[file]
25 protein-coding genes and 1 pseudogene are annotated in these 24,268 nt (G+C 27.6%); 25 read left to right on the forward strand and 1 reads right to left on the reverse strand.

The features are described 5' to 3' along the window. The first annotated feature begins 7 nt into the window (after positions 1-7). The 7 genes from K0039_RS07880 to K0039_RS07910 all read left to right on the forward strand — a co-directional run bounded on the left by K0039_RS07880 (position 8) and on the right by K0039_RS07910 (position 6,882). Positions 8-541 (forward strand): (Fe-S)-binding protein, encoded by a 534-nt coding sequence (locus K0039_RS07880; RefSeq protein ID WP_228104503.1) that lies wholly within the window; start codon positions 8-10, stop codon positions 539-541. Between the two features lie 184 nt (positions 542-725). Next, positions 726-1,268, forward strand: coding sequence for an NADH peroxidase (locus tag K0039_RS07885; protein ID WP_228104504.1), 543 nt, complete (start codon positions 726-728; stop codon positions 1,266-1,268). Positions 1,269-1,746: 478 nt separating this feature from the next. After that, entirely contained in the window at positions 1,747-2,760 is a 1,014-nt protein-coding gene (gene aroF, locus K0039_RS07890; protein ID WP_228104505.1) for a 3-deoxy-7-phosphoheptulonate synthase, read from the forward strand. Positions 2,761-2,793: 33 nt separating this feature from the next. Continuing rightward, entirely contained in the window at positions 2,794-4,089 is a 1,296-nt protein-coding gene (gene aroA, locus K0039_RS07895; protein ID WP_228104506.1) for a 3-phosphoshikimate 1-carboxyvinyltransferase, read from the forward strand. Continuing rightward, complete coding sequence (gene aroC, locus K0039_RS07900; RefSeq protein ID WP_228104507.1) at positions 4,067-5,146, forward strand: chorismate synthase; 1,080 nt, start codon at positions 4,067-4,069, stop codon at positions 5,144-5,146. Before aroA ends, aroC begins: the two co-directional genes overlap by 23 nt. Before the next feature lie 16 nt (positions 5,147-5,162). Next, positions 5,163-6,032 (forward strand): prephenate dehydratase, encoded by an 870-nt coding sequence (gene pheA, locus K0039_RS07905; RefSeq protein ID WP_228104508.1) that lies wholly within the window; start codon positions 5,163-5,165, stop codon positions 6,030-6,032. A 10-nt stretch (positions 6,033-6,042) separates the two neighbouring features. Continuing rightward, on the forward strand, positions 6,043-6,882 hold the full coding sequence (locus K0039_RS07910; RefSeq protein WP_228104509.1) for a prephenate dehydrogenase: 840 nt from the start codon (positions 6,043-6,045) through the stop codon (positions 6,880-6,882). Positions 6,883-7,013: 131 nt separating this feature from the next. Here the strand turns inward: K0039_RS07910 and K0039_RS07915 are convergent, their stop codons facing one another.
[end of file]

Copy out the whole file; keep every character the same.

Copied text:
25 protein-coding genes and 1 pseudogene are annotated in these 24,268 nt (G+C 27.6%); 25 read left to right on the forward strand and 1 reads right to left on the reverse strand.

The features are described 5' to 3' along the window. The first annotated feature begins 7 nt into the window (after positions 1-7). The 7 genes from K0039_RS07880 to K0039_RS07910 all read left to right on the forward strand — a co-directional run bounded on the left by K0039_RS07880 (position 8) and on the right by K0039_RS07910 (position 6,882). Positions 8-541 (forward strand): (Fe-S)-binding protein, encoded by a 534-nt coding sequence (locus K0039_RS07880; RefSeq protein ID WP_228104503.1) that lies wholly within the window; start codon positions 8-10, stop codon positions 539-541. Between the two features lie 184 nt (positions 542-725). Next, positions 726-1,268, forward strand: coding sequence for an NADH peroxidase (locus tag K0039_RS07885; protein ID WP_228104504.1), 543 nt, complete (start codon positions 726-728; stop codon positions 1,266-1,268). Positions 1,269-1,746: 478 nt separating this feature from the next. After that, entirely contained in the window at positions 1,747-2,760 is a 1,014-nt protein-coding gene (gene aroF, locus K0039_RS07890; protein ID WP_228104505.1) for a 3-deoxy-7-phosphoheptulonate synthase, read from the forward strand. Positions 2,761-2,793: 33 nt separating this feature from the next. Continuing rightward, entirely contained in the window at positions 2,794-4,089 is a 1,296-nt protein-coding gene (gene aroA, locus K0039_RS07895; protein ID WP_228104506.1) for a 3-phosphoshikimate 1-carboxyvinyltransferase, read from the forward strand. Continuing rightward, complete coding sequence (gene aroC, locus K0039_RS07900; RefSeq protein ID WP_228104507.1) at positions 4,067-5,146, forward strand: chorismate synthase; 1,080 nt, start codon at positions 4,067-4,069, stop codon at positions 5,144-5,146. Before aroA ends, aroC begins: the two co-directional genes overlap by 23 nt. Before the next feature lie 16 nt (positions 5,147-5,162). Next, positions 5,163-6,032 (forward strand): prephenate dehydratase, encoded by an 870-nt coding sequence (gene pheA, locus K0039_RS07905; RefSeq protein ID WP_228104508.1) that lies wholly within the window; start codon positions 5,163-5,165, stop codon positions 6,030-6,032. A 10-nt stretch (positions 6,033-6,042) separates the two neighbouring features. Continuing rightward, on the forward strand, positions 6,043-6,882 hold the full coding sequence (locus K0039_RS07910; RefSeq protein WP_228104509.1) for a prephenate dehydrogenase: 840 nt from the start codon (positions 6,043-6,045) through the stop codon (positions 6,880-6,882). Positions 6,883-7,013: 131 nt separating this feature from the next. Here the strand turns inward: K0039_RS07910 and K0039_RS07915 are convergent, their stop codons facing one another.